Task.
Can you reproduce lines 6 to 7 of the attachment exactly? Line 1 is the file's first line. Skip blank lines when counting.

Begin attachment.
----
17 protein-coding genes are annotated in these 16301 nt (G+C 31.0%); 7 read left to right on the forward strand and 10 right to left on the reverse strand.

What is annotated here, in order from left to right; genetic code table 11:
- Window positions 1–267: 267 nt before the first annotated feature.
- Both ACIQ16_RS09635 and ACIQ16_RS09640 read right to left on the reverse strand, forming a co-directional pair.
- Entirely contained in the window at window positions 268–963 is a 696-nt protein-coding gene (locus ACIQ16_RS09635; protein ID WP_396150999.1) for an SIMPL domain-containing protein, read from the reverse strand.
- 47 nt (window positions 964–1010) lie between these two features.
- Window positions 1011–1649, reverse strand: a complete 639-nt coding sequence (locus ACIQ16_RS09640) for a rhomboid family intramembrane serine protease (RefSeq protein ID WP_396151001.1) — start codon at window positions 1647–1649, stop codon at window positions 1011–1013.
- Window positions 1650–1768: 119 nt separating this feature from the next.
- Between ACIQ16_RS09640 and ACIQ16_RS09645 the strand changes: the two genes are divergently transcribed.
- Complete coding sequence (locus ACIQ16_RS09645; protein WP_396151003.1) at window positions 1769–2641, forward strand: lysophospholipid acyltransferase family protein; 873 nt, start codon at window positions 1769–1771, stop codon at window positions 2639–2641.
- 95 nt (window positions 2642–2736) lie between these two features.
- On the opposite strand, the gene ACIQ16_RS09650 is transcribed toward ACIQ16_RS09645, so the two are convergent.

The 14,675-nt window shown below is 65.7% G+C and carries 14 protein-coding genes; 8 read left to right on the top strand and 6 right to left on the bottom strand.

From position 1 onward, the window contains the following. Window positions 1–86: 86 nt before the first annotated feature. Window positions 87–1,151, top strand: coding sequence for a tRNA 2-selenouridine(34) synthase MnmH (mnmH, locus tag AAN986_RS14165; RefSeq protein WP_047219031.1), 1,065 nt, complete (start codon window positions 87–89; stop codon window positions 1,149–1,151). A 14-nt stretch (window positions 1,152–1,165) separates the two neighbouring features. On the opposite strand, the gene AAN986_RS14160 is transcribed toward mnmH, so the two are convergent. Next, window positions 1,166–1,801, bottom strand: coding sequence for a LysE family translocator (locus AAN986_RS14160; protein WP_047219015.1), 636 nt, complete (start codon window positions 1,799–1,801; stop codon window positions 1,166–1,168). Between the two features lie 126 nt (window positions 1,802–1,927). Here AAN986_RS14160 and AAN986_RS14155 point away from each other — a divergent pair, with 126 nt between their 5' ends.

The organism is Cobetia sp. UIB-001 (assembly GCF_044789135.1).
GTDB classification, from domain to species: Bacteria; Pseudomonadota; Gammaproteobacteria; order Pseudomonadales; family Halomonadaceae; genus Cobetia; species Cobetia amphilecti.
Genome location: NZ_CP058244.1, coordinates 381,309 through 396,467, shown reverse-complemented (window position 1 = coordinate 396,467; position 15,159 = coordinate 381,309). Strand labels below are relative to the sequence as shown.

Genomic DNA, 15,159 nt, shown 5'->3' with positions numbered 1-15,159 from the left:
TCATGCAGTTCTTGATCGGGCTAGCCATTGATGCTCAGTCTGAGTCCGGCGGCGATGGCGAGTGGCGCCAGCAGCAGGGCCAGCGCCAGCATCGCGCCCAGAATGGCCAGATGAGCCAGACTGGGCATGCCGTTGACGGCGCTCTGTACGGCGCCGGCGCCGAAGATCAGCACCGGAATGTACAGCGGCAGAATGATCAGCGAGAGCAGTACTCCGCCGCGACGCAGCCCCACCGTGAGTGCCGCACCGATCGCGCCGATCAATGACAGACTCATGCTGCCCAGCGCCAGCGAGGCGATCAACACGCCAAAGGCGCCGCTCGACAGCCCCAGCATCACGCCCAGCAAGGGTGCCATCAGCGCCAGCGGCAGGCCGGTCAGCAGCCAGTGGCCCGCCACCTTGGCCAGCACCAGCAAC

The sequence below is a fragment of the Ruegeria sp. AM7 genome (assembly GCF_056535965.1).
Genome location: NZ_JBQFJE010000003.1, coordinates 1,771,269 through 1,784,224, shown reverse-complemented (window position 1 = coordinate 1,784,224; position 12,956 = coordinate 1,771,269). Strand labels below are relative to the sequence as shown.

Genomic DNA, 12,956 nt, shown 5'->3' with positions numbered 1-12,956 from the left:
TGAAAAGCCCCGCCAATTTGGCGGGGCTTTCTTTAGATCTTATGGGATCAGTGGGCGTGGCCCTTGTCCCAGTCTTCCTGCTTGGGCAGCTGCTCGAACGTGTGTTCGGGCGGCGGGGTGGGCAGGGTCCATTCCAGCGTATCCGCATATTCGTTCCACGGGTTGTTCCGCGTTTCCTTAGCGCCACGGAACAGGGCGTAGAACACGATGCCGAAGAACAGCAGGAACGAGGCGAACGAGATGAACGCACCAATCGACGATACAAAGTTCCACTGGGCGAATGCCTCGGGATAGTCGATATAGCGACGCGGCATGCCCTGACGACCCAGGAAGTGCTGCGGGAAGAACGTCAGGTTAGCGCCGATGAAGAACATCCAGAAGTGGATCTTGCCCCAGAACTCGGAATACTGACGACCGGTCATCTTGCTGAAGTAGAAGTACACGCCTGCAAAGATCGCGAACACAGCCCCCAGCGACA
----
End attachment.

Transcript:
- 47 nt (window positions 964–1010) lie between these two features.
- Window positions 1011–1649, reverse strand: a complete 639-nt coding sequence (locus ACIQ16_RS09640) for a rhomboid family intramembrane serine protease (RefSeq protein ID WP_396151001.1) — start codon at window positions 1647–1649, stop codon at window positions 1011–1013.